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Doctober II #4 – The Times of Harvey Milk (1984)

the_times_of_harvey_milk_posterThe Times of Harvey Milk (1984)
Directed by: Rob Epstein
Written by: Rob Epstein, Carter Wilson, Judith Coburn
Starring: Harvey Milk, Harvey Fierstein (narration)

Harvey Milk was an American hero who broke down barriers and paved the way for change in US politics – the effects of which are still being felt to this day.  The Times of Harvey Milk chronicles the political career of the first openly gay supervisor in San Francisco.  From his humble beginnings in neighborhood politics and activism, to his final days with an office in San Francisco’s city hall, Rob Epstein’s film covers only the most important details of Milk’s incredible career. Milk’s open homosexuality at a time when such a thing was shamed in much of the Western world was cause for controversy, much of which is discussed in the film.  In the final act of the film, the assassination of Harvey Milk and San Francisco mayor George Moscone by supervisor Dan White is painfully detailed by director Rob Epstein, who gives his subjects all the respect in the world.

Actor Harvey Fierstein expertly narrates the documentary with his famous and unique gravelly-voice to great effect, never distracting from the incredible use of archival footage, nor overshadowing the talking head interviews with friends, family, and fellow politicians.  It’s perhaps my favorite example of narration in documentary, largely because I couldn’t imagine the film being nearly as effective without it.  While the film is absolutely a celebration of the life and accomplishments of Harvey Milk, it never loses sight of some of its bigger picture ideas – the opening up of American politics (and American people in general) to homosexuals, and the changing of the guard in the Western world.  We see what a confused and hateful America looked like before people like Harvey Milk and Sally Gearhart lobbied for change, and then talk to people whose lives were transformed by their actions and activism.  The effect is even greater in hindsight, comparing our tolerant and accepting society today to that of 1978, which was anything but.  It took the death of a courageous leader (and many more like him) to inspire thousands to take action and stand up for what they believe. The Times of Harvey Milk paints a powerful and comprehensive picture of a massive political movement, even though it only captures the fight in a single American city – it feels epic in scale despite its admittedly small scope.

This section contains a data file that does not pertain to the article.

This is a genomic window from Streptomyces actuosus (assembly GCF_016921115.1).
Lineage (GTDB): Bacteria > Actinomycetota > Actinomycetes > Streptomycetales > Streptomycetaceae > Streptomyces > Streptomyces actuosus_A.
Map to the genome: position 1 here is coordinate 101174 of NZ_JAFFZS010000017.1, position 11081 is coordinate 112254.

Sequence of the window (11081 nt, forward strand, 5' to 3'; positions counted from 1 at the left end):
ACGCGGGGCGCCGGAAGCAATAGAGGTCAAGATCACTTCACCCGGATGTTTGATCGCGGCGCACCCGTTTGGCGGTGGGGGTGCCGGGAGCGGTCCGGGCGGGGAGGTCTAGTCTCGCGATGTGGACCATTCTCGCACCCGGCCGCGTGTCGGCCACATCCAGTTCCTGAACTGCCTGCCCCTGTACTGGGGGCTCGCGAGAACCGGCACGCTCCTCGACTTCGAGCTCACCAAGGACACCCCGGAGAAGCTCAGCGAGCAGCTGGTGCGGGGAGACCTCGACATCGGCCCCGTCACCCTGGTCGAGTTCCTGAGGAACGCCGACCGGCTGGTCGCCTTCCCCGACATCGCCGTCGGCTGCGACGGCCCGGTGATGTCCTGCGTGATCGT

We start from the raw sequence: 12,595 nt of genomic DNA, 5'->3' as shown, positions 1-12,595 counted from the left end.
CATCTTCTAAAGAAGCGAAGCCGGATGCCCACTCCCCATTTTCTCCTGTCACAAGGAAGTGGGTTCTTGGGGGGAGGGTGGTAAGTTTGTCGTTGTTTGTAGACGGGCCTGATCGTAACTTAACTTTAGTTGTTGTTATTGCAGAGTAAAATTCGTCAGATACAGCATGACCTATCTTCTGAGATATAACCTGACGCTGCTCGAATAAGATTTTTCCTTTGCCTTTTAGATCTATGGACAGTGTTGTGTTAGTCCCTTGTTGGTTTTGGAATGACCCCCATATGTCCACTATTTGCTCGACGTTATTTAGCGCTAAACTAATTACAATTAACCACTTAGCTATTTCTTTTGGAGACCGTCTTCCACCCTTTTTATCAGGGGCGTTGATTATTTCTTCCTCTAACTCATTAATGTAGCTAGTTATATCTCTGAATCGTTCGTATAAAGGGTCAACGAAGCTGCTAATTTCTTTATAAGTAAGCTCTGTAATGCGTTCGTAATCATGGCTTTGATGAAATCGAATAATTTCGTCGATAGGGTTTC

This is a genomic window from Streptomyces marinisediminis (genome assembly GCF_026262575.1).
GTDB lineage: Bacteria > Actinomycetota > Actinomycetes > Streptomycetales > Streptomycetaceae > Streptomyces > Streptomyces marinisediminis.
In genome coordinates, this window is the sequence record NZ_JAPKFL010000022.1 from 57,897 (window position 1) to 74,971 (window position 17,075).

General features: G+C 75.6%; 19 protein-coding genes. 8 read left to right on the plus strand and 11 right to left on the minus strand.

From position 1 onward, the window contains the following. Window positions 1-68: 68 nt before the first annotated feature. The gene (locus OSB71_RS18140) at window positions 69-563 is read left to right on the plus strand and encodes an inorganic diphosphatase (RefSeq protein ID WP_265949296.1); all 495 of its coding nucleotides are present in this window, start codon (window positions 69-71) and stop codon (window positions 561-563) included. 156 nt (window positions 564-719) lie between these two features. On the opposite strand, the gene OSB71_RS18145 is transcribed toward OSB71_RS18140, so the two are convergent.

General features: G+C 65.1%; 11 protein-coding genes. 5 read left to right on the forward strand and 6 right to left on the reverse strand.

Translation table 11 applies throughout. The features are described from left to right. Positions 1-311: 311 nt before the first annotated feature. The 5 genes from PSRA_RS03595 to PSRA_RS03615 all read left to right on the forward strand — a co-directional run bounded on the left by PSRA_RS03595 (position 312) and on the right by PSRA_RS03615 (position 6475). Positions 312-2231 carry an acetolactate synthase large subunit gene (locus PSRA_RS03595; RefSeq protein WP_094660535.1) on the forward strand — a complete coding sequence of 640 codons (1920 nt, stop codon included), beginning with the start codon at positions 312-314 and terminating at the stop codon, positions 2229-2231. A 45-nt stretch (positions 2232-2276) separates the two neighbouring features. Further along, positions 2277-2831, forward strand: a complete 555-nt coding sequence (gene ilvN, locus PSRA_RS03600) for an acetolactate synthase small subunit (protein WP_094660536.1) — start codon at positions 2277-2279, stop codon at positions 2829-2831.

Many of Milk’s triumphs were captured on film through amateur videographers and journalists, which director Rob Epstein expertly edits into a concise chronological look at his journey through city politics.  These moments are beautiful in their humanism, and makes the film’s tragic third act that much more unbearable.  We see touching and humorous interviews with Anne Kronenberg (Milk’s campaign manager), Tom Ammiano (LGBT activist), and Sally Gearhart (activist) among others, all of whom paint a vivid portrait of who Harvey Milk was, and how tragic the loss of his life was.  While we watch Milk’s meteoric rise, Epstein simultaneously covers the election and political career of Dan White, Harvey Milk’s eventual assassin.  The Times of Harvey Milk is incredibly well-crafted, giving the audience all of the information necessary to piece together the story without bloating or boring viewers.  This was recognized by critics and audiences worldwide in the form of an Academy Award for Best Documentary in 1985, and a place in the Library of Congress’ National Film Registry in 2012.  The life of Harvey Milk was given a big screen adaptation in 2008’s Milk, directed by Gus Van Sant, for which Sean Penn won Best Actor for portraying the titular activist and politician.
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What I Liked:

  • The talking head interviews are incredible, both the archival interviews and those captured specifically for the film.  They’re touching, funny, and revealing, with nobody afraid to talk about who Milk really is.  They embrace him for all his flaws, because at the end of the day he genuinely had good intentions.
  • The use of archival footage, especially in the film’s last act, is breathtaking.  We get a near real-time look at the assassination of Harvey Milk and George Moscone, which has become one of my all-time favorite movie moments.  Even though we all know what is coming after Dan White’s dismissal from the board of supervisors, we can’t help but hope that things turn out differently this time around.
  • Dan White is given the proper amount of time in the film, which I felt was very important seeing as he played a major part in the story of Harvey Milk.
  • The Times of Harvey Milk is as concise a documentary as I can imagine, which is an enormous feat when tackling the entire career of such an important figure.  It never overstays its welcome, which is rare for biographical films such as these.